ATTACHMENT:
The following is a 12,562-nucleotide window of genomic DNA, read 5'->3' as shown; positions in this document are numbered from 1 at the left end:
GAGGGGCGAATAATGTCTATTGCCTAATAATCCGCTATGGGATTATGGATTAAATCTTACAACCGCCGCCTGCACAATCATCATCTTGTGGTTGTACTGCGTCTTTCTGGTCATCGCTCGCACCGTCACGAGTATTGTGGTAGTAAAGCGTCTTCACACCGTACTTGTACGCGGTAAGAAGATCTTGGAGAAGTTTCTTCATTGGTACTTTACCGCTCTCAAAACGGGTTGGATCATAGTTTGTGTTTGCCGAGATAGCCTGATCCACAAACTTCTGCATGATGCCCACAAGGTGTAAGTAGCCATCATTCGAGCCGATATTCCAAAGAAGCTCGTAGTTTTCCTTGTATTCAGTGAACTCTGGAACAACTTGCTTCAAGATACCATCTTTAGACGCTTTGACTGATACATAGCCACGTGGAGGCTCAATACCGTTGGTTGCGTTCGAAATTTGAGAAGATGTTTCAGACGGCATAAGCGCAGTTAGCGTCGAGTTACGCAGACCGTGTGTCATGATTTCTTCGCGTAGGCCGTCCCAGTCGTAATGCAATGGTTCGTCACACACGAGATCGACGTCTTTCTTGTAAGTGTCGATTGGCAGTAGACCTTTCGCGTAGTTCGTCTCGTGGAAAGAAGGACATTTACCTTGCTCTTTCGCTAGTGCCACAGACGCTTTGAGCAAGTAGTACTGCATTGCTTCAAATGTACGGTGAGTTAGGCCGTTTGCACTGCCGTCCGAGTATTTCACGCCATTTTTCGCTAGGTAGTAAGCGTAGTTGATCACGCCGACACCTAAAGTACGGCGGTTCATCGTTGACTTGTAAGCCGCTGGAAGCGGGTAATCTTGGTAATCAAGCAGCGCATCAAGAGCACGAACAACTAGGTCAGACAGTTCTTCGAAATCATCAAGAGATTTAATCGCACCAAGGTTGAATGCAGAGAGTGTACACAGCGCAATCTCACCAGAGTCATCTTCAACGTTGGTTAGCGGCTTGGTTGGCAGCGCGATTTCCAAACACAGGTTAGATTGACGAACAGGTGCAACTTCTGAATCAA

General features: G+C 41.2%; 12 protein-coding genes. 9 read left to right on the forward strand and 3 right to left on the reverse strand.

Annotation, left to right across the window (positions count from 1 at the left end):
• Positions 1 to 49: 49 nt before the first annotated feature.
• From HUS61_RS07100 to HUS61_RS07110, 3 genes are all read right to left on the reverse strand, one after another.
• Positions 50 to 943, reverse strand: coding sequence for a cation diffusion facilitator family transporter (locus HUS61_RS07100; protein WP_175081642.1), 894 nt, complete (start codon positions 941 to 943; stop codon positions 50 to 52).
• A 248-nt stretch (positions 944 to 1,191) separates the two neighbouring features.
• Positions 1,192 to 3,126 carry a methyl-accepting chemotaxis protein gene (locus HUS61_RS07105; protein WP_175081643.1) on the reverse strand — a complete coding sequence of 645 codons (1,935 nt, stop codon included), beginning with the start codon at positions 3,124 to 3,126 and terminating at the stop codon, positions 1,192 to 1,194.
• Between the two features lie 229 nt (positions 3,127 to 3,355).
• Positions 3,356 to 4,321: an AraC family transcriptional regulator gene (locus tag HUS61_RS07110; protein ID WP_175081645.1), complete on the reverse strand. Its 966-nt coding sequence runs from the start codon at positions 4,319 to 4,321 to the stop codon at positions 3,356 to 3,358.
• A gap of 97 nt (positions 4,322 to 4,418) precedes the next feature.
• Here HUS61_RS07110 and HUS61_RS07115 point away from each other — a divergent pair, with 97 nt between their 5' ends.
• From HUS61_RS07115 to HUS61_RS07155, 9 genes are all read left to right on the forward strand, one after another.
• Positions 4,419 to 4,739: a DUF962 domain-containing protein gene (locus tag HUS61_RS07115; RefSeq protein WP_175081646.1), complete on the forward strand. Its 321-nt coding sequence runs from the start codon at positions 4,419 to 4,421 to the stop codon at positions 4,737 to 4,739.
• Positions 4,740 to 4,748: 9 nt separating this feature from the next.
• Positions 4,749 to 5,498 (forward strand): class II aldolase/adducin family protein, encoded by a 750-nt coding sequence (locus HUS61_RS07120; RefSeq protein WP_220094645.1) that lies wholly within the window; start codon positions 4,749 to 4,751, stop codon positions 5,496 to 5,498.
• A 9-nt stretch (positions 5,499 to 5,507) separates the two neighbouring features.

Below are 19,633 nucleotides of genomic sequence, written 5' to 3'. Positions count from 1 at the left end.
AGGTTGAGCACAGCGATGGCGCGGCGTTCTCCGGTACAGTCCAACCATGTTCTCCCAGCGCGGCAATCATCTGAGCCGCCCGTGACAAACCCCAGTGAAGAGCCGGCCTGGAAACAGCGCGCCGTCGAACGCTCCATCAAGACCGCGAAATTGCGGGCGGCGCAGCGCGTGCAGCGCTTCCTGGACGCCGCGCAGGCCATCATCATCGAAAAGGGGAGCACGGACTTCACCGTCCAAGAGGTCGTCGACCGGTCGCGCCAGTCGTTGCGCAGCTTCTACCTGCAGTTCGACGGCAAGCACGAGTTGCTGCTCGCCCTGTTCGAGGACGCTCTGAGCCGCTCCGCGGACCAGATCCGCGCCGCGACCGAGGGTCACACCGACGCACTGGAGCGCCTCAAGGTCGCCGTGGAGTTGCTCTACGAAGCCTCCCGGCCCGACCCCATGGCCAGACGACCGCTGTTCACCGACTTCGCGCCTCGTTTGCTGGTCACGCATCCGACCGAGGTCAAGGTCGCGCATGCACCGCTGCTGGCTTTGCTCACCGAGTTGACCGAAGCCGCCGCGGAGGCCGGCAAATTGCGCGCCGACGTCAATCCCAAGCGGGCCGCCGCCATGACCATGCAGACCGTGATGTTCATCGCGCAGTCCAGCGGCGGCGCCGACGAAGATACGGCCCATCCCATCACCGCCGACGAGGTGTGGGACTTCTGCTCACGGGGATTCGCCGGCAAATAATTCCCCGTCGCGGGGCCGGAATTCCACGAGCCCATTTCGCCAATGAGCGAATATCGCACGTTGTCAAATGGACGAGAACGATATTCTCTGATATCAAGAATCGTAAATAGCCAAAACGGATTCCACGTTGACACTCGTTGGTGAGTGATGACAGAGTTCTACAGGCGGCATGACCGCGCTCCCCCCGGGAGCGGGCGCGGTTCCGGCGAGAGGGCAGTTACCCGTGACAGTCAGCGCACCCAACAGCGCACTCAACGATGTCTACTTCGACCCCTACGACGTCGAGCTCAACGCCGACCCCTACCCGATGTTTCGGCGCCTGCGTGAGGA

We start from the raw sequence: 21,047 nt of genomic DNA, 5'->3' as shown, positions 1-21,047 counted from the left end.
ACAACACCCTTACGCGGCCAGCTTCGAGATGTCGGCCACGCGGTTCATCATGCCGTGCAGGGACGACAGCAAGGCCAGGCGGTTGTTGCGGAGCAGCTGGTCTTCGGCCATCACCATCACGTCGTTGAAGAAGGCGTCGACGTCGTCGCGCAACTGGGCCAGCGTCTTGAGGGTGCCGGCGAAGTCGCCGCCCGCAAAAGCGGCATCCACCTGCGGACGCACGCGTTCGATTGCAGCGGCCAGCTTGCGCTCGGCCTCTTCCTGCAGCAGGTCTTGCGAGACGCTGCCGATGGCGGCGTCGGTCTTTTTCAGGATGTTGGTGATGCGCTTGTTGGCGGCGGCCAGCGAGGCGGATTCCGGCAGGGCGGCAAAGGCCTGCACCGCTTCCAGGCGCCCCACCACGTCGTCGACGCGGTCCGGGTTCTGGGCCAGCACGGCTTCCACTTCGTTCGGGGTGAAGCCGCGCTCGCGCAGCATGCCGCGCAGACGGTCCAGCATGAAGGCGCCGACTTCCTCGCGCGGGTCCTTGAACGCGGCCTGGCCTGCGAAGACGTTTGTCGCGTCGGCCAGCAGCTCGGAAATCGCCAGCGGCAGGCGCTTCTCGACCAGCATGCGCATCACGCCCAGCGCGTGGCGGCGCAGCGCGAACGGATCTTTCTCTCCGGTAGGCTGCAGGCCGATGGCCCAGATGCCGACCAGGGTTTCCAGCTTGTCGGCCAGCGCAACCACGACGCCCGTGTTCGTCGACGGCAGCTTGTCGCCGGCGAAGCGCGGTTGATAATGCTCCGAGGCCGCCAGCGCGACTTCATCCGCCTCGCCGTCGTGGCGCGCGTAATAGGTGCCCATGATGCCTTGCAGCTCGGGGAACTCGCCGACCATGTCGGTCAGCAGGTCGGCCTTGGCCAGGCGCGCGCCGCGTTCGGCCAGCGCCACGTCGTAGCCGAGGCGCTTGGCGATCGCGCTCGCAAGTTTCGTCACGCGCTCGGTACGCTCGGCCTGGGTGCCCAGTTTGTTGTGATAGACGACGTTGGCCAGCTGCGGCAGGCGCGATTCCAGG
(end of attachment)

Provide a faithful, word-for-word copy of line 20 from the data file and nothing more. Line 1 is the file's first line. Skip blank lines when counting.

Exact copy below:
AGGTTGAGCACAGCGATGGCGCGGCGTTCTCCGGTACAGTCCAACCATGTTCTCCCAGCGCGGCAATCATCTGAGCCGCCCGTGACAAACCCCAGTGAAGAGCCGGCCTGGAAACAGCGCGCCGTCGAACGCTCCATCAAGACCGCGAAATTGCGGGCGGCGCAGCGCGTGCAGCGCTTCCTGGACGCCGCGCAGGCCATCATCATCGAAAAGGGGAGCACGGACTTCACCGTCCAAGAGGTCGTCGACCGGTCGCGCCAGTCGTTGCGCAGCTTCTACCTGCAGTTCGACGGCAAGCACGAGTTGCTGCTCGCCCTGTTCGAGGACGCTCTGAGCCGCTCCGCGGACCAGATCCGCGCCGCGACCGAGGGTCACACCGACGCACTGGAGCGCCTCAAGGTCGCCGTGGAGTTGCTCTACGAAGCCTCCCGGCCCGACCCCATGGCCAGACGACCGCTGTTCACCGACTTCGCGCCTCGTTTGCTGGTCACGCATCCGACCGAGGTCAAGGTCGCGCATGCACCGCTGCTGGCTTTGCTCACCGAGTTGACCGAAGCCGCCGCGGAGGCCGGCAAATTGCGCGCCGACGTCAATCCCAAGCGGGCCGCCGCCATGACCATGCAGACCGTGATGTTCATCGCGCAGTCCAGCGGCGGCGCCGACGAAGATACGGCCCATCCCATCACCGCCGACGAGGTGTGGGACTTCTGCTCACGGGGATTCGCCGGCAAATAATTCCCCGTCGCGGGGCCGGAATTCCACGAGCCCATTTCGCCAATGAGCGAATATCGCACGTTGTCAAATGGACGAGAACGATATTCTCTGATATCAAGAATCGTAAATAGCCAAAACGGATTCCACGTTGACACTCGTTGGTGAGTGATGACAGAGTTCTACAGGCGGCATGACCGCGCTCCCCCCGGGAGCGGGCGCGGTTCCGGCGAGAGGGCAGTTACCCGTGACAGTCAGCGCACCCAACAGCGCACTCAACGATGTCTACTTCGACCCCTACGACGTCGAGCTCAACGCCGACCCCTACCCGATGTTTCGGCGCCTGCGTGAGGA